Planning is important because it gives you the opportunity to provide for the loved ones and causes you value. Taking the time to carefully plan what to do with your assets allows you to pass along the ideals that guide your life.
You don’t need to be wealthy to have an estate plan. With careful planning, you may find that you can meet your own goals, support the needs of your family members and other loved ones, and also create a charitable legacy.
And don’t forget to review and update your plan regularly. Even the most carefully prepared plans will need to change as your life circumstances change. Your estate plan is also a life plan. Your future financial well-being may depend on the plan you make now.
- You have married, divorced, entered into a civil partnership, or started cohabitating with a partner.
- You have added to your family through birth and/or adoption.
- You have grandchildren.
- You need to appoint or change guardians and/or trustees for your children.
- You are near retirement.
- You have acquired additional assets, including real estate, retirement plans, or life insurance policies.
- You have disposed of some assets.
- Your need for income during retirement has increased or decreased.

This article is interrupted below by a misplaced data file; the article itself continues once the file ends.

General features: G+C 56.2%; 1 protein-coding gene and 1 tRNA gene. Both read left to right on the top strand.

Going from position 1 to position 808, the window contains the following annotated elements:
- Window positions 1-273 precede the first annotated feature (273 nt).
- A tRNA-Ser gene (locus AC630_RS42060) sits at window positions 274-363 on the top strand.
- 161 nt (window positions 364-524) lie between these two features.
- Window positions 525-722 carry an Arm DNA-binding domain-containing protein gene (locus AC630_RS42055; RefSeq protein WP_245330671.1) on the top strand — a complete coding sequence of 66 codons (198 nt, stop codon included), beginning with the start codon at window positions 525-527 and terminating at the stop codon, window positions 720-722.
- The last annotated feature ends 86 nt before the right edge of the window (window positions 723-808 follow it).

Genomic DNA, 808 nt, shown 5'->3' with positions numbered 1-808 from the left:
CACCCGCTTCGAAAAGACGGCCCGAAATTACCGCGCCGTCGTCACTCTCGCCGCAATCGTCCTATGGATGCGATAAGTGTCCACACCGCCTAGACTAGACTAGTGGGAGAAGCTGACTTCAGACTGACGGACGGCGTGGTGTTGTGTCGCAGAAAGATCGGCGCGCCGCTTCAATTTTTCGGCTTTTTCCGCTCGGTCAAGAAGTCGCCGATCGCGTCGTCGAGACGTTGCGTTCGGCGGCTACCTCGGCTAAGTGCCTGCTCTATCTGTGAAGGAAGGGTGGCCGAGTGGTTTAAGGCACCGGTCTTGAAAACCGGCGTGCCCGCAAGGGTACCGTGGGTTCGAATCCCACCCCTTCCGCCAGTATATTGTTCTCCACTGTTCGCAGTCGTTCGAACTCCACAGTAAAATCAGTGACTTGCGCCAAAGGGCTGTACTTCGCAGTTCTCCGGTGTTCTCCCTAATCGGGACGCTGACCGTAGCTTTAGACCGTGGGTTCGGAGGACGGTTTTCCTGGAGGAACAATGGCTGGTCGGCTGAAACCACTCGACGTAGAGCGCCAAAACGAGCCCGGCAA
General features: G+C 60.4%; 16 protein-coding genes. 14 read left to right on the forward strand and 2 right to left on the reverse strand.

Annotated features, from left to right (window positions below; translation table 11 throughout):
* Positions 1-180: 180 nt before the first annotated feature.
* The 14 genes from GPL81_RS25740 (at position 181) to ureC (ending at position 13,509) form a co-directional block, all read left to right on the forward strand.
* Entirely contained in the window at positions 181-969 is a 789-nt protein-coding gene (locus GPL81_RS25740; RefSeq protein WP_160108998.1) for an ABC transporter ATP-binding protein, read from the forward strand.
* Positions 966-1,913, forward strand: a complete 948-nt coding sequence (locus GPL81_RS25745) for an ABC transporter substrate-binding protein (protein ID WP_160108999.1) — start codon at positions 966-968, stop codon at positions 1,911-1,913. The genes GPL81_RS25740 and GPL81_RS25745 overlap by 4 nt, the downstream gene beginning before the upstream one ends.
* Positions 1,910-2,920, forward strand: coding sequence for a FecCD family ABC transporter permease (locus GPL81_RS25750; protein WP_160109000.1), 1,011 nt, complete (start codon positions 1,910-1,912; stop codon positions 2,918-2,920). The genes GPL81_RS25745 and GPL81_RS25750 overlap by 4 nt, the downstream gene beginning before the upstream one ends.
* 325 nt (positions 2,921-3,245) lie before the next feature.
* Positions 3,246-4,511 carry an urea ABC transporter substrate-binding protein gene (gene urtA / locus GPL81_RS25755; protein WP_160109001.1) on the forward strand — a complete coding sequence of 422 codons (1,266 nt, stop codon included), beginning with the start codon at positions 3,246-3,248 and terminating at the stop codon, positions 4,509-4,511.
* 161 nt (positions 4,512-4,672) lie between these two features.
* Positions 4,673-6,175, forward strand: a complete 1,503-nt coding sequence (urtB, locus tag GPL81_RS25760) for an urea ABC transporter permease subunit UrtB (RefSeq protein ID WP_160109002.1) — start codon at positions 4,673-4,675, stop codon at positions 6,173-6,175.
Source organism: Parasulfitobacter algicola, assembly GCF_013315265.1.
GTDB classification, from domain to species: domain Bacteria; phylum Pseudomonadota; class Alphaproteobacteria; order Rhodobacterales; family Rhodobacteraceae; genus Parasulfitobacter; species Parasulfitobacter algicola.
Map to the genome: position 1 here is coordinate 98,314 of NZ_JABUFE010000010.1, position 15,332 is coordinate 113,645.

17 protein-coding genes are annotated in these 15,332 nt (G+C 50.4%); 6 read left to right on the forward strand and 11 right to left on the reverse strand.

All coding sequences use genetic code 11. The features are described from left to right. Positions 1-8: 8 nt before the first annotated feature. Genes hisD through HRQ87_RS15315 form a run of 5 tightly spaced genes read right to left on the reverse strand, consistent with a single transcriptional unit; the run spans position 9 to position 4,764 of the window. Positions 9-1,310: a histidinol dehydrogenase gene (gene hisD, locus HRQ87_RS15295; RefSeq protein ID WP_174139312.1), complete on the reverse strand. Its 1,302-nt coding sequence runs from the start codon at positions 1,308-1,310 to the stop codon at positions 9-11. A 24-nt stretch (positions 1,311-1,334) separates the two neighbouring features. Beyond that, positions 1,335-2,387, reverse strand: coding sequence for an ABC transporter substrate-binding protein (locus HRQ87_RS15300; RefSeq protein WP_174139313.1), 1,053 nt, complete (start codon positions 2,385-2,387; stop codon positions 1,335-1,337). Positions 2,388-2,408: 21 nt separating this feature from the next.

- You have not named an organization that reflects your values in your current plan.
- You would like to change the existing beneficiaries of your estate.
- State or federal tax laws have changed.
- You have not reviewed your will in 3-5 years.
Here are some reasons you may want to revise your estate plan and update your beneficiary designations:
- Planning doesn’t just distribute your assets after your lifetime. You also need a plan to ensure that your needs are taken care of while you are alive.
- It may be more costly to not have a plan than to make one.
- You may end up accidentally disinheriting the very people and organizations you want to protect and provide for.
- If you don’t have a will or living trust, the government will determine how most of your belongings are distributed. The result may not be what you would want.
- Make a list of everything you own – such as real estate, bank and investment accounts, retirement plans, life insurance policies, personal collections, jewelry, cars, and boats. Nothing is too trivial! Don’t forget to include locations of documents and computer passwords for electronic files.
- Decide how you wish to distribute your assets to family, loved ones, and the causes you care about.
- If you have minor children, select guardians and financial trustees for them.
- Consult with an attorney who specializes in estate planning.
- Execute a durable power of attorney that names the person who will make financial decisions for you if you were to become incapacitated.
- Execute a living will and health care power of attorney.
- Contact organizations you wish to include for accurate bequest language.
- Create a will or living trust that details how your assets should be distributed.
- Review and update the beneficiary designation on retirement plan accounts, bank and brokerage accounts, and life insurance policies.